Table 2.

Assessment and management of the long-term effects of breast cancer and its treatments

Cardiovascular health• Monitor lipid levels and provide cardiovascular monitoring as indicatedIII15
• Educate patient about healthy lifestyle modification (balanced diet, exercise, smoking cessation), potential cardiac risk factors, and when to report relevant symptoms (shortness of breath or fatigue) to health care providersI15
Cognitive dysfunction• Ask about cognitive difficultiesIII15
• Assess reversible contributing factors of cognitive impairment and optimally treat when possibleI15
• Refer for neurocognitive assessment and rehabilitation if there are signs of cognitive impairmentI15
• Suggest self-management and coping strategies for cognitive dysfunction (relaxation, stress management, routine exercise)III18
Distress, depression, anxiety• Assess for distress, depression, and anxietyI15,23
• Assess further if the patient is at higher risk of depressionII15
• Offer counseling and pharmacotherapy or refer to mental health resources as indicatedI15
Fatigue• Assess for fatigue, use severity rating scale, and treat causative factorsIII15,18,23
• Offer treatment or referral for factors affecting fatigue (mood disorders, sleep disturbance, pain, etc)I15
• Encourage regular physical activity, refer for CBT if indicatedI15,23
• When fatigue is present, provide education and general strategies to manage fatigue, and evaluateIII18
• Do not recommend methylphenidate or modafinil to manage fatigue, given insufficient evidenceIII23
• Preliminary evidence suggests that yoga is likely to improve fatigueI23
Referral for genetic counselingConsider referral for genetic counseling if
  • breast cancer was diagnosed before age 50 y (especially < 35 y)

  • ovarian cancer at any age (epithelial)

  • bilateral breast cancer in the same woman

  • both breast and ovarian cancers in the same woman or the same family

  • multiple breast cancers on the same side of the family (paternal or maternal)

  • male breast cancer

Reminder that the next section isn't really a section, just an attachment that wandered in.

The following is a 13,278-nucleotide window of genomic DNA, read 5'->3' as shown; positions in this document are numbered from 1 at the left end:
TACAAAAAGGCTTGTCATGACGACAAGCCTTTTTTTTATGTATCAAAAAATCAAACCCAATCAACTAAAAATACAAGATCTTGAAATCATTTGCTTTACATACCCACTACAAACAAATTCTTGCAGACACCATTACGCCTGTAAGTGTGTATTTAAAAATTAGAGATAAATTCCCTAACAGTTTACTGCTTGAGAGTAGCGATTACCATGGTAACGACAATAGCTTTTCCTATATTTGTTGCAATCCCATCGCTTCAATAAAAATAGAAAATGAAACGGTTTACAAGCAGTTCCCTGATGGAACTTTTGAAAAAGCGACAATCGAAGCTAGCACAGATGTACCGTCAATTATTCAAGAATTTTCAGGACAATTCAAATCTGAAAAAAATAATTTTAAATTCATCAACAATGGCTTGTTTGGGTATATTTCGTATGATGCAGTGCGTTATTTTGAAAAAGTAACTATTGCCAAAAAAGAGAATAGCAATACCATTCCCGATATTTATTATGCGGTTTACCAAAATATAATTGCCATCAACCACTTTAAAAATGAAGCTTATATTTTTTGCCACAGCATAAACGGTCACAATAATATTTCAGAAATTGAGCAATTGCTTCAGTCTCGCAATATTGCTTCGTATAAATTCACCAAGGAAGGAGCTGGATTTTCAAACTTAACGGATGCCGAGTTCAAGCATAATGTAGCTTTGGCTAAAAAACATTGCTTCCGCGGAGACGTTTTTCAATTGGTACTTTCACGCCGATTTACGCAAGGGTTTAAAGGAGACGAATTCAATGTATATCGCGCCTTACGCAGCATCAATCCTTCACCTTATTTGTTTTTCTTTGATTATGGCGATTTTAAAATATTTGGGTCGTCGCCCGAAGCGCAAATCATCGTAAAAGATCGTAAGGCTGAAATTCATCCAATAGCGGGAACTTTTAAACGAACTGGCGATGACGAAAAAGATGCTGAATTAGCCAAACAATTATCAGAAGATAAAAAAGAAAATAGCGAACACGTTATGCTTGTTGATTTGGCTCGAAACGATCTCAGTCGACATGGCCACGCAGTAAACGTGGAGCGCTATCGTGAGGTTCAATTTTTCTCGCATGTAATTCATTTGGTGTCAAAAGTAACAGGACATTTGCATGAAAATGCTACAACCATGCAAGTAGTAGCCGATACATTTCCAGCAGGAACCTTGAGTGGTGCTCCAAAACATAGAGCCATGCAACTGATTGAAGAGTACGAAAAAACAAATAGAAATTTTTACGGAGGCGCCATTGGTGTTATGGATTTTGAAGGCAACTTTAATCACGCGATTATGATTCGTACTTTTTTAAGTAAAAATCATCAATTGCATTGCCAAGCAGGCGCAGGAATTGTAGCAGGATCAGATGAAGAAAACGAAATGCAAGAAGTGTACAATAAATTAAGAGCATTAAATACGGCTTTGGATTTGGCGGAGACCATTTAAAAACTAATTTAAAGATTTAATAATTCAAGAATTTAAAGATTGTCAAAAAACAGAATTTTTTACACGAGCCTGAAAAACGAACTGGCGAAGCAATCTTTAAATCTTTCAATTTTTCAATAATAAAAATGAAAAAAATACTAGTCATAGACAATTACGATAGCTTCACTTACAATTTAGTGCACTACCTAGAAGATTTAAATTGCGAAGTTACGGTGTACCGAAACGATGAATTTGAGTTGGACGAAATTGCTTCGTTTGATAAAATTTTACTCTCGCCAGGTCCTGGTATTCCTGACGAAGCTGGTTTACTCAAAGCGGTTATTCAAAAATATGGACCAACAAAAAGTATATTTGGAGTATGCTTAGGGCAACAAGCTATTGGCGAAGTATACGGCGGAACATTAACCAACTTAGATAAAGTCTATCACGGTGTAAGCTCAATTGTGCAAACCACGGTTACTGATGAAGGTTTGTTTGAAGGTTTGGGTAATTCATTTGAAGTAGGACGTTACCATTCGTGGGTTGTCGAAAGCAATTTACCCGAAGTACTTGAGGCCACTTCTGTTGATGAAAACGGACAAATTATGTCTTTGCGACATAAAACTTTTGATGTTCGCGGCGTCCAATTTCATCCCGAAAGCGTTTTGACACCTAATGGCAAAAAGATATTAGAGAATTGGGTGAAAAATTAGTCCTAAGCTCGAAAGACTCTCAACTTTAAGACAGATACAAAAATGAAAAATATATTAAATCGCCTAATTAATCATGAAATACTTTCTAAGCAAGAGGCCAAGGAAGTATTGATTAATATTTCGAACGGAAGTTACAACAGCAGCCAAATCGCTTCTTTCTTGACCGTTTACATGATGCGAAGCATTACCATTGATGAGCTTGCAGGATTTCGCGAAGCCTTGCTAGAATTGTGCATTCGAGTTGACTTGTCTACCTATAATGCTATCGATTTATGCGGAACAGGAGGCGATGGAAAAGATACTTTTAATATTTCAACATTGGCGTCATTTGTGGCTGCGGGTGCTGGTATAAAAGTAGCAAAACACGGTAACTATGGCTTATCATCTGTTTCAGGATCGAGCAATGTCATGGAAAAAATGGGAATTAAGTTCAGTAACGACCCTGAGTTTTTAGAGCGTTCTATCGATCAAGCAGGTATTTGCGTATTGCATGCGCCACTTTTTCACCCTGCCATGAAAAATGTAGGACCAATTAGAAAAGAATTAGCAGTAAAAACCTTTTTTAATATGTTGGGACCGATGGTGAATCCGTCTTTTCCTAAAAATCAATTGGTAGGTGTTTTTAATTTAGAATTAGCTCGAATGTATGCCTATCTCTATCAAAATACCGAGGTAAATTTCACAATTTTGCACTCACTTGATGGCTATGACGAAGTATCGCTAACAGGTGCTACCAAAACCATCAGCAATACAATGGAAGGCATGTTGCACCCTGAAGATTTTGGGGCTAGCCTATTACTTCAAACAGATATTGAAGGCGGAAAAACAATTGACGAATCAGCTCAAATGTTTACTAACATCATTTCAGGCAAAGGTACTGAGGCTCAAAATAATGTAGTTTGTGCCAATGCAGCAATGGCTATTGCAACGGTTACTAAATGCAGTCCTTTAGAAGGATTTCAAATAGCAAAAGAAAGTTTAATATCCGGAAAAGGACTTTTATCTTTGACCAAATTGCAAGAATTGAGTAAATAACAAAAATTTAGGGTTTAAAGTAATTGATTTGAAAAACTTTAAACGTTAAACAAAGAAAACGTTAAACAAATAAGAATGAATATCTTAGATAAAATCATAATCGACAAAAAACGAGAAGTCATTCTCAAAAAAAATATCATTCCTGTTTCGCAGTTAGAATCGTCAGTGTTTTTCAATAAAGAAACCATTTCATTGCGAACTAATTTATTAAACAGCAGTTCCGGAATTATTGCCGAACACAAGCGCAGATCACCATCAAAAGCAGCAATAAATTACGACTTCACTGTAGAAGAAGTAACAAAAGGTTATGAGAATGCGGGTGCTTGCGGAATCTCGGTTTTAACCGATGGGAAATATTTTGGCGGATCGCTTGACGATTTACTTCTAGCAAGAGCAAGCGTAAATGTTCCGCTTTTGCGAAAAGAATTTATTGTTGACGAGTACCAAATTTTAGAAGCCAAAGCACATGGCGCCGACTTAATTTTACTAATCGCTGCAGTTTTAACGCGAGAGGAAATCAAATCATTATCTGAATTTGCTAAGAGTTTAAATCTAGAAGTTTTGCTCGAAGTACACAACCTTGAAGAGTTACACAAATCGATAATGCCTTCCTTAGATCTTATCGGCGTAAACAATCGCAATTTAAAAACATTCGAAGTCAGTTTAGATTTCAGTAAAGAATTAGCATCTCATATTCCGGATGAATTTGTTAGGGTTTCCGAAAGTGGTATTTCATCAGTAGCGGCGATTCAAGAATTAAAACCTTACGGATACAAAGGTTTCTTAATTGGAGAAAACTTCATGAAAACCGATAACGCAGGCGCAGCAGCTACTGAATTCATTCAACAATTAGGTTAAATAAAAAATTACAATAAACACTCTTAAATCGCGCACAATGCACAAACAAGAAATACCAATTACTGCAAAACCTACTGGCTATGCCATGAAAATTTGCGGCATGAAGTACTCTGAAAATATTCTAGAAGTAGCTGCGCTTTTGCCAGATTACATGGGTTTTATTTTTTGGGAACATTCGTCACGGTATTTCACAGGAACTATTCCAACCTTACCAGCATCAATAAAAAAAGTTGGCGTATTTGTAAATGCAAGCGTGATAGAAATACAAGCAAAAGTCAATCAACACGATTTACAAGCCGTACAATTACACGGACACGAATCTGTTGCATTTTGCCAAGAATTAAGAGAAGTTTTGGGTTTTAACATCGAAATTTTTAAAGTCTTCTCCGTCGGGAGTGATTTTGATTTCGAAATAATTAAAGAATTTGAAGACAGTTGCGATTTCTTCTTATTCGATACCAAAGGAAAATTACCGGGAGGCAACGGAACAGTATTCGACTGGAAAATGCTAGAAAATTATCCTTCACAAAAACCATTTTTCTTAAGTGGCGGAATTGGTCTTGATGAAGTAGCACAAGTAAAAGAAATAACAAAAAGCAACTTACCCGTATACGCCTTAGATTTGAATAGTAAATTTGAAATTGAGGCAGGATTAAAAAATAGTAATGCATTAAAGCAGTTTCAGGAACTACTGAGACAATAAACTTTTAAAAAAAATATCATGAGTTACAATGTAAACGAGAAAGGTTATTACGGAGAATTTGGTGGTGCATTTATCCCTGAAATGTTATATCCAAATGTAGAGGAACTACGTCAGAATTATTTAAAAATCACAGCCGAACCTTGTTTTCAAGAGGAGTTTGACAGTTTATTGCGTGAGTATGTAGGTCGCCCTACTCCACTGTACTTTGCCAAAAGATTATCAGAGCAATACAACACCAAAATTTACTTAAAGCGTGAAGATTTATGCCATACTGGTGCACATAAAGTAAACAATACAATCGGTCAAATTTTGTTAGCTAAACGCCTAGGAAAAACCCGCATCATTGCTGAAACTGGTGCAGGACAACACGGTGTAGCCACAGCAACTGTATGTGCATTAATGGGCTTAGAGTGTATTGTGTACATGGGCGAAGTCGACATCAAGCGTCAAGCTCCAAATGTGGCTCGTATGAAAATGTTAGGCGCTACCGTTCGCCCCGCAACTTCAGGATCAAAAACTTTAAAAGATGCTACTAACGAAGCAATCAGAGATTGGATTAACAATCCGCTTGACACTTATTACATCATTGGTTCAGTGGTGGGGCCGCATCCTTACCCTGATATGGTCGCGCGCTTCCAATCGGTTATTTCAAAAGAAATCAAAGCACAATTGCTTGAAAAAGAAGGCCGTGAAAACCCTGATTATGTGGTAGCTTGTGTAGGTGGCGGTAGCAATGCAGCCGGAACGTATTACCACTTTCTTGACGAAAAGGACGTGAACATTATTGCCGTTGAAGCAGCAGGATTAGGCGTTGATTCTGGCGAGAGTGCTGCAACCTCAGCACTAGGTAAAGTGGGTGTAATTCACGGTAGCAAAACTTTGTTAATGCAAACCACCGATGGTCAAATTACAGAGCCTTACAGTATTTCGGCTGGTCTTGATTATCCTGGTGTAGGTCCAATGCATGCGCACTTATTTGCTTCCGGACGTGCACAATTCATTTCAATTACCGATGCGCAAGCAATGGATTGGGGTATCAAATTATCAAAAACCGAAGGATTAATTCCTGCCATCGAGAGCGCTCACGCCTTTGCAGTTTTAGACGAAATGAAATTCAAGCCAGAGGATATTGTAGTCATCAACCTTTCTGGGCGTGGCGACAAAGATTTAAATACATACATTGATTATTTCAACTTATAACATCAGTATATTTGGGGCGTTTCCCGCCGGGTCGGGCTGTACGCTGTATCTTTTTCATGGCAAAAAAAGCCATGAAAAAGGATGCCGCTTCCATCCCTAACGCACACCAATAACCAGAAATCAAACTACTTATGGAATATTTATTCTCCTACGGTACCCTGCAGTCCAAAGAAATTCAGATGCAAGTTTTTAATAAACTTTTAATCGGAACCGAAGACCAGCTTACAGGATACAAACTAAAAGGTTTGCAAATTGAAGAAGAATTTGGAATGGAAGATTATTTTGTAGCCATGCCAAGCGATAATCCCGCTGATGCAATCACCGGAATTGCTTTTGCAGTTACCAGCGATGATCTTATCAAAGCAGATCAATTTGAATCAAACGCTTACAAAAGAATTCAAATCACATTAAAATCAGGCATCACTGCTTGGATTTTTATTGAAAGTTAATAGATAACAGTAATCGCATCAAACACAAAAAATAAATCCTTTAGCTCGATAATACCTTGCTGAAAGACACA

• Ashkenazi Jewish ethnicity

Osteoporosis• DEXA scan at baseline then every 2 y if the patient is taking aromatase inhibitors or GnRH agonistsIII15
Pain and CIPN• Assess for pain and contributing factors with pain scale and historyIII15
• Offer interventions such as acetaminophen, NSAIDs, physical activity, or acupuncture for painI15
• Suggest physical activity for neuropathic painI15
• Suggest duloxetine for neuropathic painI15
• Refer to appropriate specialists once the cause of pain has been determined (eg, lymphedema specialist)III15
• Consider TENS for CIPN in survivors with contraindications to medication or for whom medication is ineffectiveIII18,25
• Consider acupuncture as an adjunct option to treat patients with medication-resistant CIPNIII25
Sexual health• Assess for signs and symptoms of sexual or intimacy problemsIII15,18
• Assess for reversible contributing factors to sexual problems and treat when appropriateIII15
• Offer nonhormonal, water-based lubricants for vaginal drynessI15
• Refer for psychoeducational therapy and sexual or marital counseling when appropriateI15
Premature menopause, menopausal symptoms• Offer SNRIs, SSRIs, or gabapentin and lifestyle modifications to help vasomotor symptoms of premature menopauseI15
• Consider CBT or routine exercise for treatmentII26
• Consider tailored patient education interventions and consultations when appropriate to decrease menopausal symptomsII27
Lymphedema• Counsel weight loss for overweight or obese patients to prevent or reduce lymphedema riskIII15
• Educate survivors about lymphedema signs and symptoms and assess for lymphedemaIII18
• Refer if symptoms are suggestive of lymphedemaIII15
Infertility• Refer survivors of childbearing age experiencing infertility to reproductive endocrinology and infertility specialists promptlyIII15
Body image concerns• Assess for body image concernsIII15
• Refer to psychosocial resources as indicatedI15
  • CBT—cognitive behavioural therapy, CIPN—chemotherapy-induced peripheral neuropathy, DEXA—dual-energy x-ray absorptiometry, GnRH—gonadotropin-releasing hormone, NSAID—nonsteroidal anti-inflammatory drugs, SNRI—selective norepinephrine reuptake inhibitor, SSRI—selective serotonin reuptake inhibitor, TENS—transcutaneous electrical nerve stimulation.

  • * Level I evidence includes at least 1 properly conducted randomized controlled trial, systematic review, or meta-analysis. Level II evidence includes other comparison trials; non-randomized, cohort, case-control, or epidemiologic studies; and preferably more than 1 study. Level III evidence includes expert opinion or consensus statements and influential reports or studies.